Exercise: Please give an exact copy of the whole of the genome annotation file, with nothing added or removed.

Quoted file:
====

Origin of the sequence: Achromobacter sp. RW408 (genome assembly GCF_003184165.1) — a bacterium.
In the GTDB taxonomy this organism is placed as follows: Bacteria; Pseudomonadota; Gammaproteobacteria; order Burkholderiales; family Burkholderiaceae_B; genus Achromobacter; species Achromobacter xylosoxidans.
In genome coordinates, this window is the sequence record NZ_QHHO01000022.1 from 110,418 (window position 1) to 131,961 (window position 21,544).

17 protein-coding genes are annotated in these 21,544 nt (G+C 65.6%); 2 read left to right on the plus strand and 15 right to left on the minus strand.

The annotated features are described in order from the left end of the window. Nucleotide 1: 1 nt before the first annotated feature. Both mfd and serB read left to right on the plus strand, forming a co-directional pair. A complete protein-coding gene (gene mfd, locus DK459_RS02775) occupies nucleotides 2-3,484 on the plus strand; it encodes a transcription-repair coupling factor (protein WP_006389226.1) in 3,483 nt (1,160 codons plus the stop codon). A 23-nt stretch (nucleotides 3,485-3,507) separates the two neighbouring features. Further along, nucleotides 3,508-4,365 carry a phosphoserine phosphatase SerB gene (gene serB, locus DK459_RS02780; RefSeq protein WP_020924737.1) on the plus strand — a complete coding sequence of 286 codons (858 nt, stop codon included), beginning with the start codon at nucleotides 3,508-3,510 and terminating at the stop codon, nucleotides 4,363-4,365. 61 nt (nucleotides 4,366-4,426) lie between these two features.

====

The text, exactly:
Origin of the sequence: Achromobacter sp. RW408 (genome assembly GCF_003184165.1) — a bacterium.
In the GTDB taxonomy this organism is placed as follows: Bacteria; Pseudomonadota; Gammaproteobacteria; order Burkholderiales; family Burkholderiaceae_B; genus Achromobacter; species Achromobacter xylosoxidans.
In genome coordinates, this window is the sequence record NZ_QHHO01000022.1 from 110,418 (window position 1) to 131,961 (window position 21,544).

17 protein-coding genes are annotated in these 21,544 nt (G+C 65.6%); 2 read left to right on the plus strand and 15 right to left on the minus strand.

The annotated features are described in order from the left end of the window. Nucleotide 1: 1 nt before the first annotated feature. Both mfd and serB read left to right on the plus strand, forming a co-directional pair. A complete protein-coding gene (gene mfd, locus DK459_RS02775) occupies nucleotides 2-3,484 on the plus strand; it encodes a transcription-repair coupling factor (protein WP_006389226.1) in 3,483 nt (1,160 codons plus the stop codon). A 23-nt stretch (nucleotides 3,485-3,507) separates the two neighbouring features. Further along, nucleotides 3,508-4,365 carry a phosphoserine phosphatase SerB gene (gene serB, locus DK459_RS02780; RefSeq protein WP_020924737.1) on the plus strand — a complete coding sequence of 286 codons (858 nt, stop codon included), beginning with the start codon at nucleotides 3,508-3,510 and terminating at the stop codon, nucleotides 4,363-4,365. 61 nt (nucleotides 4,366-4,426) lie between these two features.